East Chop residents mourned the end of an era this week - reacting to news that an old Victorian in the heart of Oak Bluffs' Highlands district may fall to a wrecking ball in the coming months.

Twin Cottage - built in 1872 by a whaling captain for his two daughters - is known for hosting performances by a notable African-American theatre troupe throughout the middle part of the last century. The mirror-image cottages, linked by a central tower and widow's walk, offered the perfect stage for the late Elizabeth White, Twin Cottage owner and theatre aficionado, to orchestrate classics ranging from William Shakespeare's Othello to Leonard Bernstein's West Side Story.

"The house should be designated a historic landmark just by virtue of the people who have been there. It's criminal to annihilate that from the landscape. From here on out, our history becomes a distant memory," said Craig Dripps, president of the East Chop Association and third-generation resident on East Chop Drive.

A decade after Mrs. White's death and less than a year after the death of her only son, Richard Dixon Jr., the home is now in the hands of his widow, Audrey, and their only daughter, Deborah Toledo. The two are currently settling Mr. Dixon's estate and deliberating over the fate of Twin Cottage. Demolition tops their list of options.

"I won't deny that one of the possible outcomes is that it comes down. We are thoroughly exploring the feasibility of that," said Mrs. Toledo, reached at her home in Houston this week. Island contractor Ed Charter said he's been contacted by the family about installing a modular home.

"Mother wants to move to the Island permanently, and the house is not winterized. That's at the nexus of this problem," Mrs. Toledo said.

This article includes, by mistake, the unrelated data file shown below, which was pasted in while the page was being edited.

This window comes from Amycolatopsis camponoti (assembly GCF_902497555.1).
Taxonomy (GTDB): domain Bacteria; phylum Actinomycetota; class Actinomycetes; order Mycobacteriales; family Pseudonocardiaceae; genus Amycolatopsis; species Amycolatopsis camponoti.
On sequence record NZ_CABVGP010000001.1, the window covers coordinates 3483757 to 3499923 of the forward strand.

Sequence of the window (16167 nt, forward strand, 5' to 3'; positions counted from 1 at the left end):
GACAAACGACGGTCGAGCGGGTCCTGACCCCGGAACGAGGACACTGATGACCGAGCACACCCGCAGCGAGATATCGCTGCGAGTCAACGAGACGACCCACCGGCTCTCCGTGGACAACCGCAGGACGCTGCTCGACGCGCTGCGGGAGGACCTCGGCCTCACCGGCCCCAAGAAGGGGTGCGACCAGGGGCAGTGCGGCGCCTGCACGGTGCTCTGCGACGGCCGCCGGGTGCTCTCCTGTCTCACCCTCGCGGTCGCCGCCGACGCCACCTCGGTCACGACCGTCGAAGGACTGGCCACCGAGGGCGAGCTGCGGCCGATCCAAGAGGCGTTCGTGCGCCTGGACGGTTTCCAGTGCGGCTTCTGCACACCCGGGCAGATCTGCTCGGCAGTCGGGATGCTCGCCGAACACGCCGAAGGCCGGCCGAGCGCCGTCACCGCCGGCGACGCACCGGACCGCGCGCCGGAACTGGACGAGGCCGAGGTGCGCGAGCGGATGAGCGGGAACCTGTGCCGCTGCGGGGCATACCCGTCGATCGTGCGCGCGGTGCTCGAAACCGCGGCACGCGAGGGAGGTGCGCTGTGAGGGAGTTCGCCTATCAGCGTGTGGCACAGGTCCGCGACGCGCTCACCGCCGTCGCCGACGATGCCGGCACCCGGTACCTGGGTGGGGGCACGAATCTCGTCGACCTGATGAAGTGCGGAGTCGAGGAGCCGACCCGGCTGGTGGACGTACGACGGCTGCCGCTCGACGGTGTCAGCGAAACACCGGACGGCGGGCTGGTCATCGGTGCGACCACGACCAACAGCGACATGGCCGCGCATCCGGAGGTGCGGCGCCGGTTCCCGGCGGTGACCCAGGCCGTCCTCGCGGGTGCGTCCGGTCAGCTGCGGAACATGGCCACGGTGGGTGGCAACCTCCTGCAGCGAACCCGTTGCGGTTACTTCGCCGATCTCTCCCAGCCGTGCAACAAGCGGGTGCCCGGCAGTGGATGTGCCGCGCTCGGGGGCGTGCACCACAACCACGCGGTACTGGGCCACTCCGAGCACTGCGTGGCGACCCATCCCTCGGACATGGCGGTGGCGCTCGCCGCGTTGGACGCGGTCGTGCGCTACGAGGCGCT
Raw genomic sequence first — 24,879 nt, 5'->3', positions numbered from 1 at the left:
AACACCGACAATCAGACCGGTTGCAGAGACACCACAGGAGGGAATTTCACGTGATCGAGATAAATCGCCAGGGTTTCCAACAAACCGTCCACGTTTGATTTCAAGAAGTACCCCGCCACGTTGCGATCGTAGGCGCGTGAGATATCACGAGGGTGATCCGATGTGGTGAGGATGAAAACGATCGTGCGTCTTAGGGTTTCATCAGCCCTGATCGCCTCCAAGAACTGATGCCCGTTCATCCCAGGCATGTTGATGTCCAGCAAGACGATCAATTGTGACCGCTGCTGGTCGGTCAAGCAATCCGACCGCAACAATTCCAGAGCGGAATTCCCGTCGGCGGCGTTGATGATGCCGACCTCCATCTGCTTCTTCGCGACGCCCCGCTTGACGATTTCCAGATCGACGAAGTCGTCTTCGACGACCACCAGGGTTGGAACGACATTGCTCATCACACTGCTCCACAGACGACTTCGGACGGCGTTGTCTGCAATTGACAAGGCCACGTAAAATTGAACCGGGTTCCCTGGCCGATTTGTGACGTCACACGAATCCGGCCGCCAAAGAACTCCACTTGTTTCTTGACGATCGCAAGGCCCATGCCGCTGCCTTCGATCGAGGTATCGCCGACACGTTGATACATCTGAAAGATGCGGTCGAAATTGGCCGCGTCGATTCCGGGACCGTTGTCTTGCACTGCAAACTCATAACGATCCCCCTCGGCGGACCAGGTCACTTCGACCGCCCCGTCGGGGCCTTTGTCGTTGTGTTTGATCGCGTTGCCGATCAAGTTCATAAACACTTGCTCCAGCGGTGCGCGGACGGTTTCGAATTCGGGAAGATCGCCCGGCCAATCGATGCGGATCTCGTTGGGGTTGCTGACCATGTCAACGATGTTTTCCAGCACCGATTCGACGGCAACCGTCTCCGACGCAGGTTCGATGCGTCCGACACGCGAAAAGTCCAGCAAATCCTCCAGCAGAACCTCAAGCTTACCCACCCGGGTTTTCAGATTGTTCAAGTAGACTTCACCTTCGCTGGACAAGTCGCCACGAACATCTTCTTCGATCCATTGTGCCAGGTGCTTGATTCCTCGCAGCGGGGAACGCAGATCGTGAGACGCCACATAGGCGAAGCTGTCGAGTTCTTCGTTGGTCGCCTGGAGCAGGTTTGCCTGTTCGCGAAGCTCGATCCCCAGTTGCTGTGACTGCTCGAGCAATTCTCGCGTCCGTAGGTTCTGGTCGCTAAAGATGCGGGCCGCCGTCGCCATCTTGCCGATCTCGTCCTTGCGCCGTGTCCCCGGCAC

Twin Cottage has seen better days. The once vibrant, salmon-pink trim dulled long ago. A few cedar shingles dangle around the balconies. Old paint bubbles on the intricate porch railings.

"What you see on the outside is just the tip of the iceberg. It would take a hefty six-figure dollar amount, maybe seven, to restore it," said Mrs. Toledo, who spent every summer in her grandmother's Vineyard home and married her husband, Jose Toledo, on the porch of Twin Cottage.

But the house's roof line is straight as an arrow - an indication that the interior support is sound, said Steve Dandeneau, a contractor for Squash Meadow Construction, which specializes in Victorian-period restoration. Except for alterations to the porch - done by Mrs. White to widen the stage for her Shearer Summer Theatre - the home is virtually unaltered from its 1872 form.

"This house belongs in a museum. You can't duplicate this," said Mr. Dandeneau, who has worked on several restorations in the East Chop area.

"All of these homes are coming to the age when they need a lot of work. They are at the point in which it's cheaper to tear them down and start over. There's an amazing amount of pressure on these properties. When it comes down to dollars and cents, people are yielding to the teardown. In 20 years, this place could entirely lose its feel," he added.

Twin Cottage, completed by sea Capt. J.S. Atwood for his two daughters, once enjoyed sweeping views of Vineyard Sound, though the house is stands 500 yards away from shore. A stand of 40-foot pines, oaks and cedars now block any water view from this Elliot Place address. An almost haunting blend of Queen Anne and Gothic architecture, the home was one of the first to join the Highlands, an 1869 outgrowth of the Camp Ground. The Highlands became a haven for the growing number of Baptists summering in the Methodist stronghold.

After the sea captain's daughters died just after the turn of the century, the house remained empty for several years. Sometime after World War II, an attempt to restore Twin Cottage by an Oak Bluffs woman failed. Some said the house was haunted.